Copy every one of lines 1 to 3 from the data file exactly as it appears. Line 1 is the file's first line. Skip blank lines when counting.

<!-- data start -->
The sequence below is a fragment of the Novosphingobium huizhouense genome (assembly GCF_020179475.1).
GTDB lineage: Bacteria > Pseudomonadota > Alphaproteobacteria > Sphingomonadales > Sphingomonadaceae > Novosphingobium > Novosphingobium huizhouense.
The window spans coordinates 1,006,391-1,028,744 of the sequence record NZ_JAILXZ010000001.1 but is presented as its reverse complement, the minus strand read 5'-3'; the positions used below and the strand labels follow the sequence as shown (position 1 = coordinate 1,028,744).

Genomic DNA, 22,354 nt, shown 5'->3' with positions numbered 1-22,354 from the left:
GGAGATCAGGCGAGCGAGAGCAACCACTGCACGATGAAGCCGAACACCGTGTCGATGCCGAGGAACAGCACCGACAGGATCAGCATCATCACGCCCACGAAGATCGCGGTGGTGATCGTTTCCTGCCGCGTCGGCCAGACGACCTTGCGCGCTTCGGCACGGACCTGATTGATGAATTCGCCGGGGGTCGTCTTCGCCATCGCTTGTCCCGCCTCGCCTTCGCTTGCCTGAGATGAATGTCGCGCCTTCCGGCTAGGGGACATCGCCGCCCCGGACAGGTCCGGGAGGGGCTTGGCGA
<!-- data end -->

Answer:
The sequence below is a fragment of the Novosphingobium huizhouense genome (assembly GCF_020179475.1).
GTDB lineage: Bacteria > Pseudomonadota > Alphaproteobacteria > Sphingomonadales > Sphingomonadaceae > Novosphingobium > Novosphingobium huizhouense.
The window spans coordinates 1,006,391-1,028,744 of the sequence record NZ_JAILXZ010000001.1 but is presented as its reverse complement, the minus strand read 5'-3'; the positions used below and the strand labels follow the sequence as shown (position 1 = coordinate 1,028,744).